Guatemala, part 3: La Antigua Guatemala

As we sit watching a blizzard drop a couple of feet of snow outside–and with an unexpected snow day off from work–there is finally time to finish up writing about our visit to Guatemala in September 2014, ending with the beautiful city of Antigua. See the earlier posts on Flores/Tikal, and Lake Atitlán

When planning this trip around our time at Lake Atitlan, we soon realized it would be difficult to get from the lake back to Guatemala City, and fly home to Boston, all in one day. Well, unless we left at an unreasonably early hour in the morning, a practice we have studiously avoided ever since a 2003 trip to Venice, which required us to be waiting on a dock for a vaporetto to the airport at 4AM.

Now, we try to manage more leisurely travel connections, and so we began looking into staying a night in Guatemala City, which soon became three nights in Antigua as we learned that city was one of the most picturesque in Guatemala, was a UNESCO World Heritage site, and was also very walkable, something we look for in any city we visit.

La Antigua Guatemala, as it’s sometimes referred to, was the capital of Guatemala during the Spanish colonial period, from 1543 to about 1776, and was officially named Santiago de los Caballeros. The city was devastated by both lava flows and earthquakes, and was finally moved to a safer location: what is now Guatemala City.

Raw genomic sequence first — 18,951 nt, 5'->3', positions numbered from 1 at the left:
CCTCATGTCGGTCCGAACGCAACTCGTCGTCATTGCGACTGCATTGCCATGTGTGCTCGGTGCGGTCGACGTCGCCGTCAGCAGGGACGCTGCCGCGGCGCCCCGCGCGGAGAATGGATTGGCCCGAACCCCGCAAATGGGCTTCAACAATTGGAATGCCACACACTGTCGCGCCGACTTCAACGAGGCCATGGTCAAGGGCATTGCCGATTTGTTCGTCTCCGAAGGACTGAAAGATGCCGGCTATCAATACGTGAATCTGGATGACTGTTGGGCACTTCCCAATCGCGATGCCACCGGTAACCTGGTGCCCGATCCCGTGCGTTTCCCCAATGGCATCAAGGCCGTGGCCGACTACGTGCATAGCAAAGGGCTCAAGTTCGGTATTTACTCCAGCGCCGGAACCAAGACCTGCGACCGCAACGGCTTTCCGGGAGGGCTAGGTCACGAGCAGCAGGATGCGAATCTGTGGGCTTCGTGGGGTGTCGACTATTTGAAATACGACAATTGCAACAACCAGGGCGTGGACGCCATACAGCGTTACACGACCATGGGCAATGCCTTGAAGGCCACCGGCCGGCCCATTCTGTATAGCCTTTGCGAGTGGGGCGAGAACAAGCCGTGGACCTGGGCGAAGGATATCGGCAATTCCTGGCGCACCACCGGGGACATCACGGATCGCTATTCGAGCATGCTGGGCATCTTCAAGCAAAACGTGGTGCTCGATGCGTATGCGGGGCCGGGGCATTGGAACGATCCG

Although the earthquakes destroyed much, there are a lot of the old Spanish buildings that that have been preserved, and some are in the process of restoration.

Day 1: getting oriented, and a rainstorm

The drive from Lake Atitlan took about two and a half hours, and was a pleasant journey with much to look at on the way. We got to our hotel, the Meson Panza Verde, a little after noon and checked in to find we had been upgraded to a larger room — apparently their standard practice when there are better rooms available. After admiring our delightful accommodations, we freshened up and set out find some lunch.

panzaverdepanzaverde2

Our hotel was an easy 5-block walk to the Parque Central, aptly named and situated in a large, open square. It was a beautiful place to stroll, or just sit and people watch. Most days found us here at least part of the time. Many sights are easily walkable from the park, so if you’re close to the park you’re golden.

Also right near the park is Monoloco, a touristy but fun place that is apparently, for the many, many (many!) expat Americans who live there, the equivalent of Cheers. It is owned by a Bostonian, as we discovered after spying this homage to the Red Sox on the wall.

redsox

We had heard about the place as being a fun bar to hang out in, especially if you were tired of Guatemalan food (we were not), or wanted to watch sports (we did not), but as we were really, really hungry, we gave it a go. The food was actually pretty good, and the beer was cold. Win.

After lunch, we got oriented to the layout of the east/west calles and north/south avenidas, all laid out in a grid fashion around the Parque Central. There were several cathedral ruins we wanted to see, but that afternoon threatened rain, so all we had time for was a stroll to La Merced, snapping a few few shots of the famous Santa Caterina arch on the way, We made it back to the hotel just in time before the skies opened.

arch